Force of Nature examines the influence of the natural world on fashion and design. With more than 75 objects from FIT’s permanent collection that date all the way back to the 18th century up to the present, Force of Nature documents examples of ecological fashion, with inspirations drawn from flora, fauna, geology, as well as philosophies that encourage a return to nature. Garments like Alexander McQueen’s Darwin-inspired dress (above) serve as potent reminders of our indissoluble relationship with the natural world.
Adrian: Hollywood and Beyond - Fashion Institute of Technology, March 7 – April 1, 2017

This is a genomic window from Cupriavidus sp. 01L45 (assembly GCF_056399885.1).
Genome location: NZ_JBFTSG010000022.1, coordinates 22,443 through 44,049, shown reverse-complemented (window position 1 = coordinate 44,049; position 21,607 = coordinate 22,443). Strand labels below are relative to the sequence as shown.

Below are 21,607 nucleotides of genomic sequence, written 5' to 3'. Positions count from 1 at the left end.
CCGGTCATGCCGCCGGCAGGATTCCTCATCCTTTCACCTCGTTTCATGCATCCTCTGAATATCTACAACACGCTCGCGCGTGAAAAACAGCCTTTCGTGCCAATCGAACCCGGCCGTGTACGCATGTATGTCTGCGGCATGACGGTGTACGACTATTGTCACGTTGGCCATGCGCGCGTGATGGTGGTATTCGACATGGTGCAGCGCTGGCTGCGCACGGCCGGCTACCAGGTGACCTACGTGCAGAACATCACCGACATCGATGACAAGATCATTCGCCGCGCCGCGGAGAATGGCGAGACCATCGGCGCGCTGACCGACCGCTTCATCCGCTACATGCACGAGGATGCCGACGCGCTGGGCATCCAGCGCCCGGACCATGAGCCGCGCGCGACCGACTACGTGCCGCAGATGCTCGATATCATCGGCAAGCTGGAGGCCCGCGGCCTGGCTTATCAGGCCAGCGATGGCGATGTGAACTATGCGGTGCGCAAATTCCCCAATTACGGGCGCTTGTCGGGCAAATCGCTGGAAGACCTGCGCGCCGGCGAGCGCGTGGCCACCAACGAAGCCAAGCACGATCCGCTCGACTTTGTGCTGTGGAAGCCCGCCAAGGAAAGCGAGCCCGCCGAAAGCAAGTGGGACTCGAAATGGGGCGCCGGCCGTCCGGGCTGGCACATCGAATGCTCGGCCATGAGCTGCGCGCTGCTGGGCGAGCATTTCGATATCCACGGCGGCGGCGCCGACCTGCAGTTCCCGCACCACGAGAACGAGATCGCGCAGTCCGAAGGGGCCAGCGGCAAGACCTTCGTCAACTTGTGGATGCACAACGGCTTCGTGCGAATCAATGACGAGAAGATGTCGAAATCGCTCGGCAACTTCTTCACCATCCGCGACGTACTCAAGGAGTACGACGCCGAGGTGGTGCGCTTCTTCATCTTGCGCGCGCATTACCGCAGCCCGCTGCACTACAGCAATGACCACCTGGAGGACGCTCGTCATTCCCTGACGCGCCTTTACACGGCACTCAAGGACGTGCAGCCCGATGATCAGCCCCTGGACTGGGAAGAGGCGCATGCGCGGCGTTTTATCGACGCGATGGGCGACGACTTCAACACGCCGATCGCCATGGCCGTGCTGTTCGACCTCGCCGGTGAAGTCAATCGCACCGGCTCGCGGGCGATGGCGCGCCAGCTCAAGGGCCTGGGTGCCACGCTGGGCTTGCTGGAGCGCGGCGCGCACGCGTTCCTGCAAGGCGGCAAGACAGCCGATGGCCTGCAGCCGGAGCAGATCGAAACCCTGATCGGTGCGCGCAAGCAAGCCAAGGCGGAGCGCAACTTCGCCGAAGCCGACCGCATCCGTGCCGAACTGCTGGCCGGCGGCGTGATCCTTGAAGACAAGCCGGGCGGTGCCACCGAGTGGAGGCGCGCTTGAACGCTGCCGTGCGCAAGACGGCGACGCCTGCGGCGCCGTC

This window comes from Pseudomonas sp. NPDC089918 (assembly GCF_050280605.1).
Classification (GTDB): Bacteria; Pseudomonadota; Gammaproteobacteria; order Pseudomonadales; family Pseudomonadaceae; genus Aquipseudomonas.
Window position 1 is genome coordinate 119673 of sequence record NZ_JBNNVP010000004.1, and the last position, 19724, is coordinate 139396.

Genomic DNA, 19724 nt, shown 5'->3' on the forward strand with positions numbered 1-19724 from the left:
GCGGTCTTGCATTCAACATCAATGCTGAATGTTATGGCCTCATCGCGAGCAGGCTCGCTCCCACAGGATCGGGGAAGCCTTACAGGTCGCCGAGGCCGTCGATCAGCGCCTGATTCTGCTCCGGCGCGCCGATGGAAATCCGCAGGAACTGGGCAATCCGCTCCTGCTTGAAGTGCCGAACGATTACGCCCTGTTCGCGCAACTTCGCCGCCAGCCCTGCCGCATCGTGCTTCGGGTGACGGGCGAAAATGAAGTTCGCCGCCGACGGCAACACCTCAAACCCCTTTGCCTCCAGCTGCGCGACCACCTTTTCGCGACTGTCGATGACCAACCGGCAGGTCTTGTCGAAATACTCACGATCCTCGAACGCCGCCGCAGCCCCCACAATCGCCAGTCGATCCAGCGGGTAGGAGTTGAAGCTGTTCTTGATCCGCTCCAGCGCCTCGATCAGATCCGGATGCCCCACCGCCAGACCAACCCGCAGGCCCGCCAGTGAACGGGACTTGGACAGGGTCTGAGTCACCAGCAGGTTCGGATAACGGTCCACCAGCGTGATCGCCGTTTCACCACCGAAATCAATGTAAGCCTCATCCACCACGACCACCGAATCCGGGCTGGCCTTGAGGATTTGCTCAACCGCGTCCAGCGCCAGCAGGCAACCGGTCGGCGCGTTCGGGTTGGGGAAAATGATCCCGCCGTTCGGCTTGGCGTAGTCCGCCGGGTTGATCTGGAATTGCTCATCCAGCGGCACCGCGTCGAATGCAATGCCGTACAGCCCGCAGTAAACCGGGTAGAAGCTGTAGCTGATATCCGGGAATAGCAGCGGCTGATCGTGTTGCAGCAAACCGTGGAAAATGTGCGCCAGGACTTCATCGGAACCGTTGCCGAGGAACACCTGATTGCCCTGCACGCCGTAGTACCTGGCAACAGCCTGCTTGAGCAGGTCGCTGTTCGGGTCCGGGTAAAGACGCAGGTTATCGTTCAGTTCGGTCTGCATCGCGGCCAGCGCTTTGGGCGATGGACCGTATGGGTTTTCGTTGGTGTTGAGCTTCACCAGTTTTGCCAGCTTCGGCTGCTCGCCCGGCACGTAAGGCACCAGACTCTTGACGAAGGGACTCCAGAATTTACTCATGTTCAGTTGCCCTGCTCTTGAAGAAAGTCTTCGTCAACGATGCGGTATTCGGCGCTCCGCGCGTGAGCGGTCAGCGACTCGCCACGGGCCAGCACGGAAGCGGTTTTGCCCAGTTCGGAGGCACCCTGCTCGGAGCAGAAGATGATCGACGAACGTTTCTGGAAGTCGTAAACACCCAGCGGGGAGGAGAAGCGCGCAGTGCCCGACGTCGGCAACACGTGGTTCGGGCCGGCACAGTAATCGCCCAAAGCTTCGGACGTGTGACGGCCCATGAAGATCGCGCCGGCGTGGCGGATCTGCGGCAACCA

If you’re unfamiliar with costume design, you might not know the name Gilbert Adrian. However we’d be hard-pressed to find anyone on planet earth who doesn’t immediately recognize the iconic ruby-red slippers from The Wizard of Oz. You can thank Gilbert Adrian for designing those unmistakable slippers, which literally and figuratively transported both wearer and viewers to a magical world just beyond the rainbow. Adrian: Hollywood and Beyond showcases Adrian’s costume as well as his read-to-wear collections. Gilbert Adrian was known for his masterful fabric manipulations (draping, pleating, applique, mitering, etc), an aspect explored in depth at this FIT exhibit.
Rei Kawakubo/Comme des Garcons - The Metropolitan Museum of Art, May 4 - September 4, 2017